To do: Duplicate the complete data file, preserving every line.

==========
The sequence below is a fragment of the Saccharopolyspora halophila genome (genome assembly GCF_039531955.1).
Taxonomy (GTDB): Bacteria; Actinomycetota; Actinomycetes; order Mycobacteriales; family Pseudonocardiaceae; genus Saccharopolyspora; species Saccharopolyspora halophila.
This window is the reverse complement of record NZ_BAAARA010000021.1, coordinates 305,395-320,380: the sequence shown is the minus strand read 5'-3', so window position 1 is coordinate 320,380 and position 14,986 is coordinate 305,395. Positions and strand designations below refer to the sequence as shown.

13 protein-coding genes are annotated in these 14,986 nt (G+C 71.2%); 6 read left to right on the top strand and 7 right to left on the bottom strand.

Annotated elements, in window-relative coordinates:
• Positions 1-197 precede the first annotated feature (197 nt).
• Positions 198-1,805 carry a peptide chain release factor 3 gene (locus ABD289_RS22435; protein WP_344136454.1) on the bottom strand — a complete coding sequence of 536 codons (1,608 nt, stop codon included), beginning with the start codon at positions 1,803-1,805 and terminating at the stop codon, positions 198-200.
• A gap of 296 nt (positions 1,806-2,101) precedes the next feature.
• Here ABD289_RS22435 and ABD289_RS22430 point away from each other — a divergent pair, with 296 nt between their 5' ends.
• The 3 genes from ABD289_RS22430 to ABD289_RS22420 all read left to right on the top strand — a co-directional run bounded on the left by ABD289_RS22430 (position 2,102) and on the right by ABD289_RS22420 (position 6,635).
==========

The sequence below is a fragment of the Saccharopolyspora halophila genome (genome assembly GCF_039531955.1).
Taxonomy (GTDB): Bacteria; Actinomycetota; Actinomycetes; order Mycobacteriales; family Pseudonocardiaceae; genus Saccharopolyspora; species Saccharopolyspora halophila.
This window is the reverse complement of record NZ_BAAARA010000021.1, coordinates 305,395-320,380: the sequence shown is the minus strand read 5'-3', so window position 1 is coordinate 320,380 and position 14,986 is coordinate 305,395. Positions and strand designations below refer to the sequence as shown.

13 protein-coding genes are annotated in these 14,986 nt (G+C 71.2%); 6 read left to right on the top strand and 7 right to left on the bottom strand.

Annotated elements, in window-relative coordinates:
• Positions 1-197 precede the first annotated feature (197 nt).
• Positions 198-1,805 carry a peptide chain release factor 3 gene (locus ABD289_RS22435; protein WP_344136454.1) on the bottom strand — a complete coding sequence of 536 codons (1,608 nt, stop codon included), beginning with the start codon at positions 1,803-1,805 and terminating at the stop codon, positions 198-200.
• A gap of 296 nt (positions 1,806-2,101) precedes the next feature.
• Here ABD289_RS22435 and ABD289_RS22430 point away from each other — a divergent pair, with 296 nt between their 5' ends.
• The 3 genes from ABD289_RS22430 to ABD289_RS22420 all read left to right on the top strand — a co-directional run bounded on the left by ABD289_RS22430 (position 2,102) and on the right by ABD289_RS22420 (position 6,635).